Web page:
Leaving Facebook To Boost Creativity [PART 1]
Remember the time when someone would ask you “Are you on Facebook?”. This question was at one point asked a million times per day. Now, the question has slightly changed into something like “Shall we keep in touch on Facebook?” Its funny to see how Facebook popped out like jack and overgrew the internet like weed in matter of years. Because of this we can clearly see the differences between our ‘Facebookless era’ and our ‘Facebook era’ right now. And boy, it has had its impact!
I strongly believe Facebook is influencing our overall creativity and our ways of idea development significantly. This is something our western world can’t afford as creativity is becoming our most distinctive trading good. I will share my vision on this matter in 3 posts and wrap them up with a few tips to keep creativity alive and kicking!
My First Experience With Facebook
Let me first share a little experience with you: I signed up on Facebook for the first time in 2007 when I still lived in London. To me Facebook was a brilliant tool to connect with new cool people since I came to London all by myself with just my job to make the first connections. I quickly met new folk, started playing in a band and went out almost every other night. So I do see the benefits here as I personally experienced them. What I will discuss here is all based on living a ‘normal life’ as a person that spends his time living close to friends & family. Globetrotters, expats and immigrants are kindly excluded from my theory
I will discuss the following topics:
- Digital personality versus analog personality
- Your physical surroundings and time spend when on Facebook
- Your level of intelligence and feelings when on Facebook
Digital personality versus analog personality
Do you remember MySpace? God, that was fun! For everyone who don’t know: it was the social media era BEFORE Facebook. You could check out people for the first time without them even knowing it. That was magic! We all became instant voyeurs and loved every second of it. What also stood out were all the extreme posed photos of guys and girls holding their cam above their head while looking flirtatious into the lens. I think over 50% of all profile pics had someone’s face doing a serious smokey stare. I guess I tried to look cool in a way too, but most probably failed terribly with my long alternative hairdo and boney limbs.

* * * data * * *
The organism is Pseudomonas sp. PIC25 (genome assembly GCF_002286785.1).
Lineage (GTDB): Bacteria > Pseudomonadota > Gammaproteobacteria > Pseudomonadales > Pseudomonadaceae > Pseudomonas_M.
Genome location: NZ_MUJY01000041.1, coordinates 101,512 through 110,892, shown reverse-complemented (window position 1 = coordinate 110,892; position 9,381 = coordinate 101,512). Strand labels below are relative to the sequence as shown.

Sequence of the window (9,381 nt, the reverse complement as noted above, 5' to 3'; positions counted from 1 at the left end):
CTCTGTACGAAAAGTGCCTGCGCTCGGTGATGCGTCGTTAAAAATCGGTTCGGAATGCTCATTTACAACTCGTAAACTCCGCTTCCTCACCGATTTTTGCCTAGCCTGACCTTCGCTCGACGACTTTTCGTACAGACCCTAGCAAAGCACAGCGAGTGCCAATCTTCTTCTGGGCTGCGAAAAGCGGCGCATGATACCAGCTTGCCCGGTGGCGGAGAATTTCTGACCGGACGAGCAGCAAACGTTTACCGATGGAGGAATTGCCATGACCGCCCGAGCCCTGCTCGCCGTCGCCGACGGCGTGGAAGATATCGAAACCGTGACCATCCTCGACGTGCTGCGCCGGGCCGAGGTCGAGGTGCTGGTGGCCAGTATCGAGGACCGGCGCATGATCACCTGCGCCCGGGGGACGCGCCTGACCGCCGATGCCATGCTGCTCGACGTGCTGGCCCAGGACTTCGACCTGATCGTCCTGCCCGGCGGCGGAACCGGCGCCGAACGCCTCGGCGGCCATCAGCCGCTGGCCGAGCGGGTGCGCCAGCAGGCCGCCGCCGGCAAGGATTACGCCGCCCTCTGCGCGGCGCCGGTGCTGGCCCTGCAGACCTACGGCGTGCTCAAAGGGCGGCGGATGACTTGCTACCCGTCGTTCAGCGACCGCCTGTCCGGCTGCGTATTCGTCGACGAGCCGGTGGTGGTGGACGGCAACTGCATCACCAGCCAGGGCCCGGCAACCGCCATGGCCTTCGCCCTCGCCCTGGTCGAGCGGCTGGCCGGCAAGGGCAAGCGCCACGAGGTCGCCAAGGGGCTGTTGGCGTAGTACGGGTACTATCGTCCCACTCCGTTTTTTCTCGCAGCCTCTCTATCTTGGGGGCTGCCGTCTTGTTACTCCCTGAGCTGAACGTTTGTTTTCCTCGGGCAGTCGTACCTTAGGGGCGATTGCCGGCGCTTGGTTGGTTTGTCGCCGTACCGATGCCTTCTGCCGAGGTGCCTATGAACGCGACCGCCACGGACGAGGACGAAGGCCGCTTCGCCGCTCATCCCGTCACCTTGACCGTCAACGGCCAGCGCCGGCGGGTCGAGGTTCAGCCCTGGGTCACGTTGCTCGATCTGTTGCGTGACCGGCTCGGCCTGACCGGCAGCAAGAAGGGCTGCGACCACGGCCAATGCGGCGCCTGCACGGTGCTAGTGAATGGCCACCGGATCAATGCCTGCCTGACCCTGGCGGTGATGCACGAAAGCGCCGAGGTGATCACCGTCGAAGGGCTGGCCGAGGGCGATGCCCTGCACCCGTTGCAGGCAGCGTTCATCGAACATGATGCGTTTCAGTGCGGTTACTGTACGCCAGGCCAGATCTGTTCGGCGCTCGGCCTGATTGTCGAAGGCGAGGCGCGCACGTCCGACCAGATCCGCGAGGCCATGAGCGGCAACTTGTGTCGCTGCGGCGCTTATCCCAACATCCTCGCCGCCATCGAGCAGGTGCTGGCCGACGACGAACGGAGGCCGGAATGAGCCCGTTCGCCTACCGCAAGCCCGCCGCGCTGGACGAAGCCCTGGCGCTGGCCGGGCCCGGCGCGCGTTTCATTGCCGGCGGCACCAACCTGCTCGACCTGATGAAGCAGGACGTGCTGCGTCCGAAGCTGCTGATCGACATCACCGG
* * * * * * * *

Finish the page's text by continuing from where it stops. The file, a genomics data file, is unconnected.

As MySpace has made way for ‘the book’ (Facebook), these overacted facial expressions slightly tempered, thank God. But when you look closely they haven’t really left after all. They have just evolved towards an acceptable level. It’s these profile pictures that shape our digital personality. The picture is all about “How do you want OTHERS to see and know you?”
Example: one person poses a sexy look, another shows of being a rock star and another poses as a serious emo boy. Most of us still find it very much necessary to look different on Facebook then from who they are in real-life. I often don’t recognize people in their profile picture. It’s funny to see how everyone is so busy with their online appearance, I still even catch myself doing this and it’s freaking mental when I think about it!
Search Trends on Profile Pictures
I did a little research in the Google Keyword Tool on the term ‘cool profile picture’. Here you see how often people globally search on this term per month (22,200 times!) – Date of research: 12 January 2012.
Differences Between ‘The Real You’ And ‘The Facebook You’
When you compare your profile with the real you, what differences do you see? And what do you think about this? Well, I see heaps of differences. The differences are luckily not in total contrast with each other. That would make you almost schizophrenic. But what I do notice is that we try to picture ourselves ‘cooler’ than we personally think we are. It is this TRYING to picture ourselves differently that makes me tired when I even think of it. People who try to picture themselves cooler than who they are clearly showing signs of insecurity. And it’s this insecurity that gets in the way of the creativity of which there is so much of in you. Look around the world and notice that most creatively successful people show themselves boringly normal.
As new creativity is within each person that’s in positive terms with oneself, an extra digital personality can undo this without one even knowing it. Before I go into a little advise, we’re not leaving Facebook yet. I don’t want to force anyone into doing anything radical this early this year. So you’re safe, my readers are not going cold turkey
My advise to those who are interested: Let’s stick with one personality. To start, let someone else select your profile picture and only login on Facebook once per day at 5pm. Not more, not less. Test this for a month or so and let me know what your experiences are. Good luck!
Ps. This thread continuous with two more parts, hurray! Check it out:
- PART 2: Your physical surroundings and time spend when on Facebook
- PART 3: Your level of intelligence and feelings when on Facebook